The fuel tank is a key component to any diesel engine. It stores fuel for the engine to operate while also keeping out contaminants like water and debris that can cause engine failures. But with ongoing use, fuel tanks are prone to leaks and holes. Even leaks as small as a pin hole can cause much damage if not properly repaired, and in fact, can be very expensive if not caught quickly.
So, what’s the best way to repair your diesel fuel tank? It’s a question many customers ask us, and one that comes with several answers.
Fuel tanks come in different shapes and sizes depending on the machine’s fuel system design. We suggest customizing your repair based on;
- The material your fuel tank is made of.
- The required ongoing use of your fuel tank (every day, heavy-duty use vs. occasional use).
- How old your fuel tank is.
With all that in mind, we’ve asked our team of expert mechanics to share their advice on repairing leaks and holes in diesel fuel tanks.
3 Ways to Repair Leaks & Holes in a Diesel Fuel Tank
1. Weld and Patch Your Existing Fuel Tank
Repairing your existing fuel tank is the best solution for new OEM fuel tanks. A proper weld can last up to a few years and extend the life of your original fuel tank.
However, the process of welding a diesel fuel tank can be extremely dangerous if not done in a controlled environment. There is a possibility of fire from diesel fumes and risks to the welder themselves as often times welds must be done on the inside of the tank.
We recommend bringing in your fuel tank to our shop, so we can properly test and assess the situation. We have specialized welders on team who are trained in welding fuel tank seams and other hard to repair places.
We weld both aluminum and steel fuel tanks. Learn more here!
Here is our process for welding fuel tanks:
First, we perform a rigorous water testing process. This allows us to identify exactly where the leak is.
Next, we determine the correct material to use for the repair. We typically use a speciality gage of aluminum for welding fuel tanks that is 40% thicker than the OEM.
From there, we do another round of pressure testing to ensure there are no remaining leaks or holes. This is a key step in our process and is what sets us apart from traditional mechanic shops.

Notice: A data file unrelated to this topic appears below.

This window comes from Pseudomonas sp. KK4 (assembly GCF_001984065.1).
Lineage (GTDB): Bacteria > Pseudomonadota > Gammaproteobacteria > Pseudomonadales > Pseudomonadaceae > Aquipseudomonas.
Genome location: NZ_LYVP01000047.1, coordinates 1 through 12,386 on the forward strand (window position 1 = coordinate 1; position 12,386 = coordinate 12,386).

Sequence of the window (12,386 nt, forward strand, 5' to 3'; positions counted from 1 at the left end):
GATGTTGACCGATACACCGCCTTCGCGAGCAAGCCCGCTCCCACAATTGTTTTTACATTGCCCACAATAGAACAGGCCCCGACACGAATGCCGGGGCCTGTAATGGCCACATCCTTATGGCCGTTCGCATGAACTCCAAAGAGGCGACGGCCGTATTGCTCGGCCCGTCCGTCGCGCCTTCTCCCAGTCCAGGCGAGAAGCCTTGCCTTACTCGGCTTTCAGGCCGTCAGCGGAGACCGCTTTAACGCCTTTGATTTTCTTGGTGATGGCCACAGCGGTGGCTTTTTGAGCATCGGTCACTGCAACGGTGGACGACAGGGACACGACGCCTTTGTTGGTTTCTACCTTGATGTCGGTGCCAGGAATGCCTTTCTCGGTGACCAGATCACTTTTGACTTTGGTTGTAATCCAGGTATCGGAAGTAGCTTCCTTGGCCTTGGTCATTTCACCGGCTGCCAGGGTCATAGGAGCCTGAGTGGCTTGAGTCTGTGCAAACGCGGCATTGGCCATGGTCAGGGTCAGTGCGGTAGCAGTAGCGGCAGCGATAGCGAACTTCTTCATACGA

2. Rebarrel Your Fuel Tank
Rebarelling your fuel tank is the best option if you plan to use it for long-term, ongoing use.
So, what does it mean to rebarrel your diesel fuel tank? Rebarelling is where the end caps are cut off the old aluminum fuel tank and the old corroded middle part or the barrel is removed. This is typically required for older fuel tanks that have seen extreme use.
We use our in-house roller to roll a new aluminum barrel with .125” gauge aluminum. We then weld the old end caps back on. All fittings are transferred over to the new tank and it is fully pressure tested.
We also carry custom wet kits. A wet kit involves our technicians putting a divider into a fuel tank with the necessary fittings. This is typically done so one part of the tank can be used to hold oil (for hydraulics) and the second part can be used for diesel fuel.
Call us to learn more about our rebarelling process, wet kits and pricing!
3. Fully Replace Your Old Fuel Tank with a New, Aftermarket Tank
Replacing your fuel tank is the best option if your tank is beyond repair or has many leaks/holes that can not be fixed with aluminum welds.
We proudly manufacture custom aftermarket fuel tanks for a range of OEMs and industries.
We can manufacture custom fuel tanks from both aluminum and steel. These are typically slip tanks or oil tanks. There are no specific OEMs on these fuel tanks, meaning we can provide you an aftermarket fuel tank that will be the best fit for your machine.
Learn more about our full list of service here. You can also browse our full line of aftermarket inventory here.
Our Commitment to You:
- Efficient service for rush and emergency jobs
- Experts in heavy-duty industrial cooling
- 1-year warranty on all parts
- Customized repairs to fit your machine’s environment and needs